Africa’s ‘largest’ solar-plus-wind-plus-storage project unveiled

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Windlab East Africa, Eurus Energy, the Kenya Investment Authority and Meru County Government sign a MoU for the Meru County Energy Park at the Tokyo International Conference on African Development on Thursday 29 August, 2019. Source: Twitter

Japanese developer Eurus Energy and Australian-headquartered wind developer Windlab have signed a provisional deal with Kenyan authorities to develop a solar-plus-wind-plus-storage facility with a combined capacity of up to 80MW, in central Kenya.

The Meru County Energy Park is being hailed as “Africa’s first large-scale hybrid wind, solar PV and battery project.”

According to news reports carried by various local outlets, the US$150 million plant will comprise 20 wind turbines and 40,000 solar panels. The facility will be a public-private partnership, and the Meru County government will own part of the project once it is operational. Construction is due to start in 2021.

A memorandum of understanding (MoU) was signed between Windlab East Africa, Eurus Energy, the Kenya Investment Authority and Meru County government on Thursday 29 August at the Tokyo International Conference on African Development, with Windlab tweeting and retweeting photos and commentaries from the event.

According to Eurus Energy Holdings’ majority shareholder Toyota Tsusho, the MoU confirms “the structure of the collaboration between the parties with regard to the development on the Meru County Energy Park.”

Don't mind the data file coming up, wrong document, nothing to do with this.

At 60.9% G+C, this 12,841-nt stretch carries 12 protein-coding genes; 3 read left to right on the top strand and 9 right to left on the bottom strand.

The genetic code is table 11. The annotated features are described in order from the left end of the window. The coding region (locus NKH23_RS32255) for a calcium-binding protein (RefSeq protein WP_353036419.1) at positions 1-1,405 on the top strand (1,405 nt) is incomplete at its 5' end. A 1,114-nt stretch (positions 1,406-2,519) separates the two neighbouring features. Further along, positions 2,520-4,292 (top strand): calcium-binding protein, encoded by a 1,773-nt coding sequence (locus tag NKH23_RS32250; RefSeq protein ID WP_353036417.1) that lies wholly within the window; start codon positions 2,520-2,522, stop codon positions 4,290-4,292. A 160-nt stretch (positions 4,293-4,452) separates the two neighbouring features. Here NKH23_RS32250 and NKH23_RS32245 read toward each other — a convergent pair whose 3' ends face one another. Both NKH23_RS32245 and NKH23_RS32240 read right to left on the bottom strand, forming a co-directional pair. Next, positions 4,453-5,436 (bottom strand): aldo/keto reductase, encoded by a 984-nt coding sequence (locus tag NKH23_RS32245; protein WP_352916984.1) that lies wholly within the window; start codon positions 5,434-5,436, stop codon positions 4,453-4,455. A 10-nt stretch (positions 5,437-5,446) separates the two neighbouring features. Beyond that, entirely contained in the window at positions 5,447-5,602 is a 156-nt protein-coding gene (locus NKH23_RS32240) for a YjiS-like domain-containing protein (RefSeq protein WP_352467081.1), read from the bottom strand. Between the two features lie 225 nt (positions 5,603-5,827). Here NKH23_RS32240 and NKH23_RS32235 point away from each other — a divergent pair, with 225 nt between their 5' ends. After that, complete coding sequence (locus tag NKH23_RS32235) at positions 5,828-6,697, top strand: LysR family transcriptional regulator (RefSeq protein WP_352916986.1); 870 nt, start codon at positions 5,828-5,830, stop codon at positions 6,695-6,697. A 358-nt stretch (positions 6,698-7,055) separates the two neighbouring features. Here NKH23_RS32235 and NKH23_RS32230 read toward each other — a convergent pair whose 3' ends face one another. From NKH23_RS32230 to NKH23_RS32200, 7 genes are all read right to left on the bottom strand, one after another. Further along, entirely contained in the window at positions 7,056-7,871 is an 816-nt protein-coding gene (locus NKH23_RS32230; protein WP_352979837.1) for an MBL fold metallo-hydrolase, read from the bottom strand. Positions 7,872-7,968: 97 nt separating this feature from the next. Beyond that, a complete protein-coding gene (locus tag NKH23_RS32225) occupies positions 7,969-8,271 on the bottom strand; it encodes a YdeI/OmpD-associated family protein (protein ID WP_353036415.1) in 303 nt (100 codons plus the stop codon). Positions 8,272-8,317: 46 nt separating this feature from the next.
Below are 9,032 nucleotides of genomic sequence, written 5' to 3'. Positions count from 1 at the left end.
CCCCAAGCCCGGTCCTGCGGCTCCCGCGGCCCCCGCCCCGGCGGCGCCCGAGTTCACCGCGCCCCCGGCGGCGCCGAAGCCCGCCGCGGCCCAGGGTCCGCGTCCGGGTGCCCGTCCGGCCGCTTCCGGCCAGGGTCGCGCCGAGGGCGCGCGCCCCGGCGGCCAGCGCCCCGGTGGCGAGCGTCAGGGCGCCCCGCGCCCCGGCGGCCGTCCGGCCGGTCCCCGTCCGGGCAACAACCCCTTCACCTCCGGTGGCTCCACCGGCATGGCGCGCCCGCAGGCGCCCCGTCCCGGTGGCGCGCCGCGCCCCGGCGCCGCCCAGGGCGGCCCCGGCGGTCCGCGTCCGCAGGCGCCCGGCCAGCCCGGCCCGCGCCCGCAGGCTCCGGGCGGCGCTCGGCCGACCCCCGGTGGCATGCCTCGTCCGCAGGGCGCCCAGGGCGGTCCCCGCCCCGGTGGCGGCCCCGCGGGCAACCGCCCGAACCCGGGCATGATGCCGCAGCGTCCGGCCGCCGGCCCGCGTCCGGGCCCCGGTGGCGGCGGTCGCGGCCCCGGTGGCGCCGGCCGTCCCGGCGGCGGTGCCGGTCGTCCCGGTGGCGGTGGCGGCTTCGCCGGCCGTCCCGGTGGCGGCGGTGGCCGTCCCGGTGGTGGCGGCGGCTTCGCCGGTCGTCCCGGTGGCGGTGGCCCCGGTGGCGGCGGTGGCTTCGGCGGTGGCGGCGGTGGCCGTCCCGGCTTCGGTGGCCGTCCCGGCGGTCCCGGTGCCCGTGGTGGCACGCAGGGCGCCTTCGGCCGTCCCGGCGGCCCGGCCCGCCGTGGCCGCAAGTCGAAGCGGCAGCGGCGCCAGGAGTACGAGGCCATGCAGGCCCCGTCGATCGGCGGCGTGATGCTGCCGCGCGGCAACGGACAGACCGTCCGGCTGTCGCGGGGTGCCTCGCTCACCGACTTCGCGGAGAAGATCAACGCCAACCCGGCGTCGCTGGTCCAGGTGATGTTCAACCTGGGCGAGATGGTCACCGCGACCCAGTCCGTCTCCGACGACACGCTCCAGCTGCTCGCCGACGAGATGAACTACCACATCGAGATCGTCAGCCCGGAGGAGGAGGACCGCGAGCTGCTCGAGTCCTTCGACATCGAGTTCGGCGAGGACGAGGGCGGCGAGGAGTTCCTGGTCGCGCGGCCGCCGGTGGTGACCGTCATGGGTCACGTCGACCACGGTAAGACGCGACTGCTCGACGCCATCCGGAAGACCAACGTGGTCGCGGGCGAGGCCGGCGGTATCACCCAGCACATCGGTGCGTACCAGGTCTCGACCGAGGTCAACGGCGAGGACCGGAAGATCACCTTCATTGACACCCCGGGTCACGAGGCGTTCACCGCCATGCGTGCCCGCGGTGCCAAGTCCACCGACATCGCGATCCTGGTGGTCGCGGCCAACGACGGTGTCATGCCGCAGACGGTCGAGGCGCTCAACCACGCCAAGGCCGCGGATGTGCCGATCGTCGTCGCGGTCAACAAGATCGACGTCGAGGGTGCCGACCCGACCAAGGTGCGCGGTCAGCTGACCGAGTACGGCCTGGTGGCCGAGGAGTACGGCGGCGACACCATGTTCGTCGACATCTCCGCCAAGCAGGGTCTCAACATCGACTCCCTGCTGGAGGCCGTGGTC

Toyota Tsusho, a large trading company built on the automotive brand's foundations, currently has businesses in all 54 countries in Africa, including pharmaceuticals and latterly an emphasis on renewable energy projects. The company announced on 30 August that it had signed 16 recent MoUs with “governments, organisations and groups from 10 African nations, including the Eurus hybrid renewables-plus-storage park. 

One other Kenyan renewable energy MoU was signed by Toyota Tsusho directly, rather than by Eurus, this time for microgrid development and signed with the Kenyan Investment Authority and US off-grid solar solutions company Powerhive, which is already active in numerous African territories. The parties will make a “mutual strategic collaboration” to investigate the sustainable development of microgrids.   

In addition, Zambia's Ministry of Energy and Toyota Tsusho signed up with Egyptian manufacturing company Elsewedy Electric Co. to look into developing and constructing a solar PV and battery storage project in the country, with an MoU confirming that this would be done “jointly and exclusively”.

The other MoUs from Toyota Tsusho focused mainly on the areas of automobility and next generation transport, with some others in agriculture, ICT, human resources development and science and technology innovation.    

Praise for developer’s ‘community-driven approach’

Earlier this month, Windlab CEO Roger Price visited the proposed Meru County Energy Park site.

At the time, Meru County Investment and Development Corporative chairman Felicity Biriri praised Windlab’s community-driven approach. “Over the recent past, setting up renewable energy projects across Kenya has been difficult as most projects tend to ignore the community in which they implement the said projects,” Biriri said in a statement.

The county government said it was working to ensure all land owners affected by the plant were provided with “valid” title deeds – a process it estimated would finish in November.

In June, a consortium of government and development financiers, including the World Bank and Dutch development institution SNV, unveiled a US$47 million pot for providers of off-grid domestic solar in rural Kenya.

Additional reporting by Andy Colthorpe. 

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